Nose job: Dogs can sniff out epilepsy

It's the first evidence that patients emit a characteristic odour while having a seizure

In a feat that’s not to be sniffed at, researchers have shown that dogs can be trained to detect the signature scent of an epileptic seizure.


It’s the first study to show that a smell of seizure can be detected in people even if they have a variety of seizure-types and their own individual odours, the authors say.

“From the first trial on, they responded to the ‘right’ odour and explored it longer than any of the other odours,” the US and French researchers write in Scientific Reports.

“This clearly demonstrates for the first time that there is indeed a seizure-specific odour across individuals and types of seizures.

“This is especially remarkable as these dogs were trained for scent discrimination of various disease[s] or conditions.”

The authors say anecdotal reports have previously suggested some pet dogs alert their owners about an imminent seizure, but the cues potentially used by these dogs are unknown.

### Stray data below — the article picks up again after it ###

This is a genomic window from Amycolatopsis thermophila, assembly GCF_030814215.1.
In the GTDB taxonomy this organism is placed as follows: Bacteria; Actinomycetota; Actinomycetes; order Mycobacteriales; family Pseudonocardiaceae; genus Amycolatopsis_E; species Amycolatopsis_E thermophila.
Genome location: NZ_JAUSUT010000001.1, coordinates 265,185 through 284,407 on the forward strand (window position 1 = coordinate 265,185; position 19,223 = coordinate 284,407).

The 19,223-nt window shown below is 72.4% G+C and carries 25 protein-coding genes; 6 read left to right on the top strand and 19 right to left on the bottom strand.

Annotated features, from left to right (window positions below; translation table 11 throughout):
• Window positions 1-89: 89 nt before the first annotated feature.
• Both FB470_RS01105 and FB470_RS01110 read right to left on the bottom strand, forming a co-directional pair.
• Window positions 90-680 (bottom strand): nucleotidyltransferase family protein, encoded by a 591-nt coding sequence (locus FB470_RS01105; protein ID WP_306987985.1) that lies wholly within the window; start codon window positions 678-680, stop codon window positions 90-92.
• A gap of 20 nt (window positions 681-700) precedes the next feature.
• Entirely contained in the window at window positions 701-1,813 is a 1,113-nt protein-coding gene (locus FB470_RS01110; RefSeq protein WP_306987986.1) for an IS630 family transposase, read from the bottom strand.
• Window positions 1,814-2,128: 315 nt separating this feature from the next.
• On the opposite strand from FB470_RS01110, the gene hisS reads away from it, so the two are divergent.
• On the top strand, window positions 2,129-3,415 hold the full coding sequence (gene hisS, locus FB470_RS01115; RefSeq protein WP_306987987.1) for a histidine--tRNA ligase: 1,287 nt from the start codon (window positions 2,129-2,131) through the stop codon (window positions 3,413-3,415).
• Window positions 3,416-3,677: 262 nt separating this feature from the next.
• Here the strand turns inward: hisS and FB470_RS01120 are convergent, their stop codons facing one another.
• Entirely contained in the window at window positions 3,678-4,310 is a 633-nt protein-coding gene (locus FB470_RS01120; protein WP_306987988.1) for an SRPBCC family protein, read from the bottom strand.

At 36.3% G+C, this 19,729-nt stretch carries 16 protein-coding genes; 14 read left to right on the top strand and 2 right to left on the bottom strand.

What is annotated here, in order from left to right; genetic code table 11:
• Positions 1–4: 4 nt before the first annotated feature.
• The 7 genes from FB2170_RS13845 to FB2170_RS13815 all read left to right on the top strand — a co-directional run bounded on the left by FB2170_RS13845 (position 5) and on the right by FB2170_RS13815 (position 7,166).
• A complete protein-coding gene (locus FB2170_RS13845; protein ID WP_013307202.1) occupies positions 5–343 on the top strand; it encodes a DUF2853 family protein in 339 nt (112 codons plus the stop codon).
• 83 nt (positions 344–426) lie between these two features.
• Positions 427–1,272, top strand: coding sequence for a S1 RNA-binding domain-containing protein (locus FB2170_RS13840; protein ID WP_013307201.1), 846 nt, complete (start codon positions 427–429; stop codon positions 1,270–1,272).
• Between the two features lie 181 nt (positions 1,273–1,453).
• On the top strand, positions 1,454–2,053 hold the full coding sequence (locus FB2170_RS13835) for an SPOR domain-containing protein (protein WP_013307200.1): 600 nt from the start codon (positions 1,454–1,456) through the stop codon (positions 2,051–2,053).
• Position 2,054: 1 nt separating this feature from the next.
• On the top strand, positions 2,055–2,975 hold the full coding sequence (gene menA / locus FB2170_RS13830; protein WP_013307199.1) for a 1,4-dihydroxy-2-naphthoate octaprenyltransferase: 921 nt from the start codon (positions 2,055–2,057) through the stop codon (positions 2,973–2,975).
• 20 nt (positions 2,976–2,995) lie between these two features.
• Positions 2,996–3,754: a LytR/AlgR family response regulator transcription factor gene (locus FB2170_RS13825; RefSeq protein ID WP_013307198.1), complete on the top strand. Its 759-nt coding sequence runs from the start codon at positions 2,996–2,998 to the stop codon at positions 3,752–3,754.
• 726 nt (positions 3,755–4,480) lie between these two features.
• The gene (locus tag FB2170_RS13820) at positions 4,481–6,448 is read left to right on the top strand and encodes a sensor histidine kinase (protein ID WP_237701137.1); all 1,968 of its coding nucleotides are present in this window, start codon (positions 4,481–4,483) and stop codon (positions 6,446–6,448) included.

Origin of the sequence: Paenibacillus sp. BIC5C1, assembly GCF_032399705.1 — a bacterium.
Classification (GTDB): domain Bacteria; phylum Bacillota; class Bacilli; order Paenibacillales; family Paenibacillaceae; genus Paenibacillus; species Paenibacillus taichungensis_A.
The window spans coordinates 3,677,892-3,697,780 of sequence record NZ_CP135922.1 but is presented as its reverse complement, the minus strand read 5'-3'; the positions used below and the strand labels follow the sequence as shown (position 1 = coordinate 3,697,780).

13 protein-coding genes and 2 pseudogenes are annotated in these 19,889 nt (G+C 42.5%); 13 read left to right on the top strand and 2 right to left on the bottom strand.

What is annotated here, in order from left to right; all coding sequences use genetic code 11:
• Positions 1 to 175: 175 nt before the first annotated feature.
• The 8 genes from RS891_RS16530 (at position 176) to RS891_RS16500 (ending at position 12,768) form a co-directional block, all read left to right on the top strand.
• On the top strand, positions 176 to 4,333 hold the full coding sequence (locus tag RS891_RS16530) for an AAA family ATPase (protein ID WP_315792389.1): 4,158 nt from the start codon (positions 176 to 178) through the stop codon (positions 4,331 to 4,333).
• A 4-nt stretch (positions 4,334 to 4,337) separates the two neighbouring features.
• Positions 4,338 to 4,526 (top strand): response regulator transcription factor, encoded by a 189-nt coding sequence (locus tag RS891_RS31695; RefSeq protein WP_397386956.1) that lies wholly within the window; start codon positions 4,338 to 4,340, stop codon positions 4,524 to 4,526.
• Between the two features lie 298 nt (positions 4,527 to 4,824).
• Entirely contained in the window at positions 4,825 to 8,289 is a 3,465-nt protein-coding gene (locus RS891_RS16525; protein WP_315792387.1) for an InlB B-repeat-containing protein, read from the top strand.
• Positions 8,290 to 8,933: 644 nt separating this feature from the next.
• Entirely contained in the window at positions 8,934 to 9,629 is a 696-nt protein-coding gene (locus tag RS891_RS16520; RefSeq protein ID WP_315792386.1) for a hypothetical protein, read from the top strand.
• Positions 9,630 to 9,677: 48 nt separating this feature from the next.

The canine subjects were five US dogs trained to detect scents of other medical conditions, and then further trained on breath and sweat samples taken from people while they had epileptic seizures.

The dogs learned to stand by a source of seizure smell when the command ‘check’ was given.

Each dog performed nine experiments, each time choosing between seven cannisters containing combined sweat and exhaled-breath samples from one woman, and including scents from five different women in all. 

Video: Watch these dogs identify the signature scent of a seizure.

One cannister contained the seizure sample, two had samples taken during exercise and four others contained calm-time samples.

All the samples were taken by swabbing hands, brow and neck, and also exhaling into a plastic bag.

Three dogs found the cannister containing the seizure sample correctly 100% of the time, one on 95% of tests and one on 67% — way above the 14% success level expected by chance.

But the results did not reveal whether the smell of epilepsy preceded an attack, which will be the aim of further research, the authors write. 

If that was possible, then there may be potential for dogs to be trained to warn people of an impending seizure, they say.

To prove their olfactory abilities were generalisable, rather than specific to the US patients with epilepsy used for training, the swabs were taken from five French women with different types of epilepsy, frozen and flown to the US for use by the dogged researchers.

More information: Scientific Reports 2019